Bring your itslearning courses to life with talking avatars, interactive lessons and Twitter newsfeeds! Interactive features make lessons more entertaining and increase student engagement. You can easily add these elements to itslearning dashboards, discussions and assignments. The videos below will show you how.
Make your courses more engaging by including talking avatars.
An avatar is a character used to represent a user. Many people use avatars instead of their photos in discussion forums, blogs and games. They’re easy to make and students love them!
Talking avatars add a visual and audible dimension to courses, which leads to better retention of information. I use free avatars from voki.com but there are a lot of other webpages you can use. Record your own voice for a personal touch, like I did below (press play):
Avatars can be used to introduce new topics, explain homework assignments, announce class news and pretty much anything else. You can use them in language classes to record yourself teaching pronunciation. Students can play the sound files as many times as they want.
Encourage your students to express themselves by having them make their own avatars. They can customize them to look and sound like themselves, or to assume a different identity. Here's an example of such an assignment:
Blendspace lets you create interactive, engaging lessons in no time; making it simple to differentiate assignments for your students.
Combine web resources into one lesson and add them to itslearning. Blendspace has a built-in search engine allowing teachers to simultaneously search for instructional videos and other resources on Google, Vimeo, YouTube and Educreations. Just drag resources from the search results list onto the lesson page, then add headers, instructions and other notes. Here's how a Blendspace lesson looks in the platform:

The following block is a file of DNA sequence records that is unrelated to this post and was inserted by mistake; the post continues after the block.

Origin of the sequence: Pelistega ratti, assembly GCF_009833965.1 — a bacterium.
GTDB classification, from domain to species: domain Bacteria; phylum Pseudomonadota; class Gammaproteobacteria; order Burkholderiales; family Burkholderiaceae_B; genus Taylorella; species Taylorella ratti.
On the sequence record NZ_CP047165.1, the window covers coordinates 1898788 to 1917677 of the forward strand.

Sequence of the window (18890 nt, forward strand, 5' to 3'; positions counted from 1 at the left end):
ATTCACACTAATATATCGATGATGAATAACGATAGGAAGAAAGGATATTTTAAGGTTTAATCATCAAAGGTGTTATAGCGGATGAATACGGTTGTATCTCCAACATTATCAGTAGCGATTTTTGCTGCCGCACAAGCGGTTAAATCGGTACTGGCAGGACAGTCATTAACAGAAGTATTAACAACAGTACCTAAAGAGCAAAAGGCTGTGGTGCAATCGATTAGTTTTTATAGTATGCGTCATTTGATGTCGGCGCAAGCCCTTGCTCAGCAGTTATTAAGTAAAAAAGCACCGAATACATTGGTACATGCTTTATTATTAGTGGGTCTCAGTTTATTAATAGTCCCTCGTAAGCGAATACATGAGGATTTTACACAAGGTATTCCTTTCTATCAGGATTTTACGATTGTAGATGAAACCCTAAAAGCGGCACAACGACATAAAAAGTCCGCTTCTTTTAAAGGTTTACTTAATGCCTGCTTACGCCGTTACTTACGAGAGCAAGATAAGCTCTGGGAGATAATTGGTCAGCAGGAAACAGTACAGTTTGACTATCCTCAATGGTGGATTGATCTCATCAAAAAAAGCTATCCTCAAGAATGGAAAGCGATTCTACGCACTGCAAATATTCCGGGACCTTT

Get a free Blendspace account and you can share and collaborate on lessons with other teachers. You can create quizzes in Blendspace that align with itslearning’s reporting tools. Easily embed your finished lessons into itslearning content blocks and assignments by copying and pasting a snippet of code from Blendspace. See how easy it is by watching this video:
Is there an election coming up or an international debate going on that you’d like to bring into the classroom?
If you want to spark a conversation among students about a certain topic, one good way is to embed a Twitter feed into your itslearning dashboard. After that, you can start a discussion thread about it. Watch this video and learn how easy it is to make your own Twitter feed widget:
I hope you’ve enjoyed these tips. If you’d like more of the same, please let me know in the comments below. I’d love to hear your own tips as well!
Posted on March 31, 2015
by Leslie Ahern